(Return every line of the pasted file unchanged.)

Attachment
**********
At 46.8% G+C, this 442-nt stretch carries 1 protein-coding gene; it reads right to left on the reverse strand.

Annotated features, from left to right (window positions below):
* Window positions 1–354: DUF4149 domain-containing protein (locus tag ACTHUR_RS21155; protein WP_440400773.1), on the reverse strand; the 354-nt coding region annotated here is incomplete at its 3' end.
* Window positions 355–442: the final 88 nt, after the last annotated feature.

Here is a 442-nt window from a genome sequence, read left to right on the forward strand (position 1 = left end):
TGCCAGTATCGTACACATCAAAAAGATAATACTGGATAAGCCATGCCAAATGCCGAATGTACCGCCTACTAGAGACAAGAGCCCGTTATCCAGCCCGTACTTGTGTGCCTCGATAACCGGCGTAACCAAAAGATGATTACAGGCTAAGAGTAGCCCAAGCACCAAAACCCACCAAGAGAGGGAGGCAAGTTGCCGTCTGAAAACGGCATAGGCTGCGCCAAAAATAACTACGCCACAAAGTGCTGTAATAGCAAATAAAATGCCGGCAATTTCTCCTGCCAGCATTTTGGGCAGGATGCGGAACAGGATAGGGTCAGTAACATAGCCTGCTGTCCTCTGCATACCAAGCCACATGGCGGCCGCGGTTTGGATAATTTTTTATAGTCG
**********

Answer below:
At 46.8% G+C, this 442-nt stretch carries 1 protein-coding gene; it reads right to left on the reverse strand.

Annotated features, from left to right (window positions below):
* Window positions 1–354: DUF4149 domain-containing protein (locus tag ACTHUR_RS21155; protein WP_440400773.1), on the reverse strand; the 354-nt coding region annotated here is incomplete at its 3' end.
* Window positions 355–442: the final 88 nt, after the last annotated feature.

Here is a 442-nt window from a genome sequence, read left to right on the forward strand (position 1 = left end):
TGCCAGTATCGTACACATCAAAAAGATAATACTGGATAAGCCATGCCAAATGCCGAATGTACCGCCTACTAGAGACAAGAGCCCGTTATCCAGCCCGTACTTGTGTGCCTCGATAACCGGCGTAACCAAAAGATGATTACAGGCTAAGAGTAGCCCAAGCACCAAAACCCACCAAGAGAGGGAGGCAAGTTGCCGTCTGAAAACGGCATAGGCTGCGCCAAAAATAACTACGCCACAAAGTGCTGTAATAGCAAATAAAATGCCGGCAATTTCTCCTGCCAGCATTTTGGGCAGGATGCGGAACAGGATAGGGTCAGTAACATAGCCTGCTGTCCTCTGCATACCAAGCCACATGGCGGCCGCGGTTTGGATAATTTTTTATAGTCG